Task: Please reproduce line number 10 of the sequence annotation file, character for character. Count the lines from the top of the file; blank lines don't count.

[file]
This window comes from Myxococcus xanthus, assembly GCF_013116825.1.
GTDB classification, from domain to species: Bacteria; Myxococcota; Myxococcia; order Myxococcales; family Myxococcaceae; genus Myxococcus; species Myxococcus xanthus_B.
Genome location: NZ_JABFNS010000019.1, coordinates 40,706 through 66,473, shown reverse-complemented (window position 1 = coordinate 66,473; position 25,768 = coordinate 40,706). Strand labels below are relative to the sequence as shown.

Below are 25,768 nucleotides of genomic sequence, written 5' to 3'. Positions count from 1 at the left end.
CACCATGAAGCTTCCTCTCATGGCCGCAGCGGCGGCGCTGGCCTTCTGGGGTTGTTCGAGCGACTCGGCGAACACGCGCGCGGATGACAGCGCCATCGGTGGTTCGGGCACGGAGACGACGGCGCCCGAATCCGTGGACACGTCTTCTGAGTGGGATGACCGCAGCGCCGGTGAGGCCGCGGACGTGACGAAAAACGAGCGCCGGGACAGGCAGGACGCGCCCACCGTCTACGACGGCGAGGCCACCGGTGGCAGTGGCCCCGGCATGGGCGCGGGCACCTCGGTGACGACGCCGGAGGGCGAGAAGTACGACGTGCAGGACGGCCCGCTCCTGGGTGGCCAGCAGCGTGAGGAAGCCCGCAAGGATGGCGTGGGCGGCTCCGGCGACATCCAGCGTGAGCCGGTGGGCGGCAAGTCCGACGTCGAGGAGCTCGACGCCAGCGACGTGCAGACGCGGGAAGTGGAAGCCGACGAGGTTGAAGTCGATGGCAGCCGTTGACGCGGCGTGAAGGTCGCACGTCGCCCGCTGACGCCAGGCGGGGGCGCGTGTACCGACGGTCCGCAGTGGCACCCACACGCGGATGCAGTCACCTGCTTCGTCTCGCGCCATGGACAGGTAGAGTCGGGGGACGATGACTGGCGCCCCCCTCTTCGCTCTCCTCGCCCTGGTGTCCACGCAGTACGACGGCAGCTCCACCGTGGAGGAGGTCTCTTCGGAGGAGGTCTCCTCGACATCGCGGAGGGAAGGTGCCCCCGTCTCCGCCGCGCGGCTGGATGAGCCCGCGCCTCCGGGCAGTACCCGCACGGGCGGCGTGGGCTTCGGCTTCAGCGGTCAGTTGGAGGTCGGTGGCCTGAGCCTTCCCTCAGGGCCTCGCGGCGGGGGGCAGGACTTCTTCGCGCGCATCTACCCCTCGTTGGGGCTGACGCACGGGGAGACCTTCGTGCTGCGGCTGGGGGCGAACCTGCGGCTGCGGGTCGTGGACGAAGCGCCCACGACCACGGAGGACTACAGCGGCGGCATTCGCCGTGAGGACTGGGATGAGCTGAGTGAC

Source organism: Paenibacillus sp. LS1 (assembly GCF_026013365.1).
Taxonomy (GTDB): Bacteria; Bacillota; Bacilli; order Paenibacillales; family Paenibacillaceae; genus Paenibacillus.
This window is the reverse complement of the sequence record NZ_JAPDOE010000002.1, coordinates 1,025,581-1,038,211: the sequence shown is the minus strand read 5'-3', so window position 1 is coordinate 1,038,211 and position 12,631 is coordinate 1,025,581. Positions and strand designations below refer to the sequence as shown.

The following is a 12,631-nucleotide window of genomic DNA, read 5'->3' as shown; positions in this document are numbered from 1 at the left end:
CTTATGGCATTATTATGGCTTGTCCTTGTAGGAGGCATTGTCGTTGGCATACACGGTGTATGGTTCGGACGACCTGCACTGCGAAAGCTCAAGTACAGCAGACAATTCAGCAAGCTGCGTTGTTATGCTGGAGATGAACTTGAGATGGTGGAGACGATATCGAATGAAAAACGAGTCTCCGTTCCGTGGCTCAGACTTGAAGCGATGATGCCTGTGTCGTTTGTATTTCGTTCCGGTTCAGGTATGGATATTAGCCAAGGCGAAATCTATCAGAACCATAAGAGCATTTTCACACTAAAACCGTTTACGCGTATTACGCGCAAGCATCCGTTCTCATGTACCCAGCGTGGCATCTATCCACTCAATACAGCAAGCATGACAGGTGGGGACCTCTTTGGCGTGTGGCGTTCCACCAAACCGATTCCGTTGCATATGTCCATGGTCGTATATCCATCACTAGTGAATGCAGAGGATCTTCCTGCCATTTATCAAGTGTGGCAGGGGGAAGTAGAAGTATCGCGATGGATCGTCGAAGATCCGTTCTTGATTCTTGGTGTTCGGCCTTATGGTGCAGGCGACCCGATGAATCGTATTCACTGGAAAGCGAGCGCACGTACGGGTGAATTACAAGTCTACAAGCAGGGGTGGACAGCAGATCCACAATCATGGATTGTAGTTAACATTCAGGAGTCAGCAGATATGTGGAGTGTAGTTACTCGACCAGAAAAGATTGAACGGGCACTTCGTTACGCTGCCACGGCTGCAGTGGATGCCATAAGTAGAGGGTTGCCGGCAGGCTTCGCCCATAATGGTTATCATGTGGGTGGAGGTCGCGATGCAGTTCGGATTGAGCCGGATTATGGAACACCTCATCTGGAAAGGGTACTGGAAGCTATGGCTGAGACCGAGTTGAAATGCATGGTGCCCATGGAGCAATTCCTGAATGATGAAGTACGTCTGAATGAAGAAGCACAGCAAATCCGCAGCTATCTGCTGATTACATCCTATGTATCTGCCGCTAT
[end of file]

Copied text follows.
CTTATGGCATTATTATGGCTTGTCCTTGTAGGAGGCATTGTCGTTGGCATACACGGTGTATGGTTCGGACGACCTGCACTGCGAAAGCTCAAGTACAGCAGACAATTCAGCAAGCTGCGTTGTTATGCTGGAGATGAACTTGAGATGGTGGAGACGATATCGAATGAAAAACGAGTCTCCGTTCCGTGGCTCAGACTTGAAGCGATGATGCCTGTGTCGTTTGTATTTCGTTCCGGTTCAGGTATGGATATTAGCCAAGGCGAAATCTATCAGAACCATAAGAGCATTTTCACACTAAAACCGTTTACGCGTATTACGCGCAAGCATCCGTTCTCATGTACCCAGCGTGGCATCTATCCACTCAATACAGCAAGCATGACAGGTGGGGACCTCTTTGGCGTGTGGCGTTCCACCAAACCGATTCCGTTGCATATGTCCATGGTCGTATATCCATCACTAGTGAATGCAGAGGATCTTCCTGCCATTTATCAAGTGTGGCAGGGGGAAGTAGAAGTATCGCGATGGATCGTCGAAGATCCGTTCTTGATTCTTGGTGTTCGGCCTTATGGTGCAGGCGACCCGATGAATCGTATTCACTGGAAAGCGAGCGCACGTACGGGTGAATTACAAGTCTACAAGCAGGGGTGGACAGCAGATCCACAATCATGGATTGTAGTTAACATTCAGGAGTCAGCAGATATGTGGAGTGTAGTTACTCGACCAGAAAAGATTGAACGGGCACTTCGTTACGCTGCCACGGCTGCAGTGGATGCCATAAGTAGAGGGTTGCCGGCAGGCTTCGCCCATAATGGTTATCATGTGGGTGGAGGTCGCGATGCAGTTCGGATTGAGCCGGATTATGGAACACCTCATCTGGAAAGGGTACTGGAAGCTATGGCTGAGACCGAGTTGAAATGCATGGTGCCCATGGAGCAATTCCTGAATGATGAAGTACGTCTGAATGAAGAAGCACAGCAAATCCGCAGCTATCTGCTGATTACATCCTATGTATCTGCCGCTAT